December brings around eight hours of light each day; and with low cloud it often seems much less. But the Solstice falls on Thursday 21st December – when winter officially begins!
After this time it will gradually get lighter.
Most plant growth will be at a standstill for the next couple of months, but it depends what is in your garden as to how much work there is to be done! Check fruit trees for diseases such as canker.
To deter winter moth attach grease bands to the trunks of apple trees. If you are the proud owner of a Fig tree – remove all immature fruits (they will not grow/ripen) leave anything smaller than a bean to develop for next year.
From November to March new fruit trees/bushes and ornamental shrubs can be planted. General tidying and clearing leaves is always needed. If you are not using hanging baskets for winter displays empty and store until next season.
Don’t forget to feed the wild birds; clean feeders and water bowls thoroughly with Citrox disinfectant (available from www.organiccatalogue.com) to limit the spread of disease. Citrox can also be used to clean garden pots, tools etc.
Flowers will be largely missing from the garden; but there are seasonal shrubs in bloom – usually Hebe and winter Jasmine. Colour mostly comes from evergreens and the dazzling array of shrub berries.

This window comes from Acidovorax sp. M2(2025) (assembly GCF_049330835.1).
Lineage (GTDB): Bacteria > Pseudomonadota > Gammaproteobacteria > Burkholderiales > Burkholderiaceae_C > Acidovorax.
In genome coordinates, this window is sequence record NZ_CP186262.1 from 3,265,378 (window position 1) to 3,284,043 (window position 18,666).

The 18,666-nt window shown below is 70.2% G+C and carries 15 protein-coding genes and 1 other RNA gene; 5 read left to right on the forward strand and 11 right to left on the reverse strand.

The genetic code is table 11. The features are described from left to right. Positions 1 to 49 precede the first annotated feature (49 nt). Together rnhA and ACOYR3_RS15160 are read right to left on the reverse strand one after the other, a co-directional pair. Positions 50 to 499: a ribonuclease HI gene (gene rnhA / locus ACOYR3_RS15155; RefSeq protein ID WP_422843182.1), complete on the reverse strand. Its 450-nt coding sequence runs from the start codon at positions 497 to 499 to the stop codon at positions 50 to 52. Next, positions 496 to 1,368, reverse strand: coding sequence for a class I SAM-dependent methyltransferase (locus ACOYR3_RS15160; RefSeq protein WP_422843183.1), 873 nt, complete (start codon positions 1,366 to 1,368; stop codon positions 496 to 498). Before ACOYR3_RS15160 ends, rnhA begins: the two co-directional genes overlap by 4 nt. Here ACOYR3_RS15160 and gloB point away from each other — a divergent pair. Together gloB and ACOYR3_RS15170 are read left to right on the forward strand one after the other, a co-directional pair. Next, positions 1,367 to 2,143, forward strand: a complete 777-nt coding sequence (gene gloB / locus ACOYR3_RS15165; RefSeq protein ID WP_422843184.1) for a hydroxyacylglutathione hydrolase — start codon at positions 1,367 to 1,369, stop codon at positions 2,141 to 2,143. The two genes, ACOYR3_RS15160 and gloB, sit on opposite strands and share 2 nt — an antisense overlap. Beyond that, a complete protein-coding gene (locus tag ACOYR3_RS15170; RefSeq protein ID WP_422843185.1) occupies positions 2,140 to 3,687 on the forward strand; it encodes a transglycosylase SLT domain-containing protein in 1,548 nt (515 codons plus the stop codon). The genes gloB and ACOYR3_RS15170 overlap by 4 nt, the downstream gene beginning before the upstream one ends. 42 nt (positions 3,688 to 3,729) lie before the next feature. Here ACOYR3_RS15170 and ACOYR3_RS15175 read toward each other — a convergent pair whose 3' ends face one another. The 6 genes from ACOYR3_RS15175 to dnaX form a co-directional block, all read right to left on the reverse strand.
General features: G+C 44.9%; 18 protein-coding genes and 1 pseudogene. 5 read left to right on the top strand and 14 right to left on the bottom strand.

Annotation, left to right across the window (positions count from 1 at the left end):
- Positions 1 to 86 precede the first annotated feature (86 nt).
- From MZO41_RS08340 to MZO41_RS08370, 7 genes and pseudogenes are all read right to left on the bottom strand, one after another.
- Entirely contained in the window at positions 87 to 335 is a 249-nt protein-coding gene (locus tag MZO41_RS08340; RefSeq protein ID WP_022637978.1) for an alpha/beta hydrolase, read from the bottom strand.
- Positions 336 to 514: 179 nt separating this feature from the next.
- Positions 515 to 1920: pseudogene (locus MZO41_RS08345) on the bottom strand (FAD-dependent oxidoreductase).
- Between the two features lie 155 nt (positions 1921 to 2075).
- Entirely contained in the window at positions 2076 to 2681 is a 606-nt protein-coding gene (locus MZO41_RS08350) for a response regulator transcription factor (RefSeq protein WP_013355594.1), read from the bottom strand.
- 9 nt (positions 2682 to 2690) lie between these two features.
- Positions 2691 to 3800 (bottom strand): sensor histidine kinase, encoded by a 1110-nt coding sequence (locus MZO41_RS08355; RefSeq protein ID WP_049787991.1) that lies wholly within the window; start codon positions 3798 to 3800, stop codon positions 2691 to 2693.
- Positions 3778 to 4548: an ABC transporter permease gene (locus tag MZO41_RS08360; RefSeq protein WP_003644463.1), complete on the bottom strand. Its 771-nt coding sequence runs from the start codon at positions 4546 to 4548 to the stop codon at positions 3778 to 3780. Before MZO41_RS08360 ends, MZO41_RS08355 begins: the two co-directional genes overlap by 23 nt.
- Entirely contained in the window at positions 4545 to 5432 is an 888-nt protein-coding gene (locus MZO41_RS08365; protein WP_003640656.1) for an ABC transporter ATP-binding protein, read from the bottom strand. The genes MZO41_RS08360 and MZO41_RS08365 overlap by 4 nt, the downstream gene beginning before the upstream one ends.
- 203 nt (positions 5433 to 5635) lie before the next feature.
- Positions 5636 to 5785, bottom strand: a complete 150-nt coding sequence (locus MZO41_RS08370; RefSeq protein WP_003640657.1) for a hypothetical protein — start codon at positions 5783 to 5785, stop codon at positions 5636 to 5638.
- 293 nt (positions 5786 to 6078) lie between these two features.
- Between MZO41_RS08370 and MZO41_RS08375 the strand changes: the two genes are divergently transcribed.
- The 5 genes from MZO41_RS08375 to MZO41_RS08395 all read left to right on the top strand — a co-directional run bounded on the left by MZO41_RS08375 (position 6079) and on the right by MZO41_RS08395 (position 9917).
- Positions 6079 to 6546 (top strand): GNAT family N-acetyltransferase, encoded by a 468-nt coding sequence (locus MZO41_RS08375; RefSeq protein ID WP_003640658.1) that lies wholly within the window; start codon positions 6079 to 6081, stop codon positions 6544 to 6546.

Seasonal interest for window boxes can be achieved from a mix of evergreens such as dwarf conifers, Hebe pinguifolia Pagei (attractive blue-green leaves and little white flowers in spring) herbs such as Rosemary prostratus, miniature daffodils plus Primroses.
Attention also turns to seasonal indoor plants – Hyacinths, Amaryllis, Christmas cactus and winter cherry. Hyacinth bulbs are specially prepared to flower around Christmastime; they give a heavy sweet perfume; keep cool and the compost slightly moist – as for other houseplants.
Choosing Christmas gifts for the gardener is not always easy; books are usually welcome and there are hundreds available on every aspect of horticulture.
The RHS Pruning & Training: Revised New Edition; How to Prune (1 Mar 2017) by Christopher Brickell and David Joyce is a hardback full of comprehensive and useful information. Priced around £16.00 suitable for beginners or experienced gardeners.
Another useful title is The Composting Troubleshooter: How to Compost and What to Do If It Goes Wrong by Jane Gilbert (cost £4.49).
Season’s Greetings and a Happy New Gardening Year!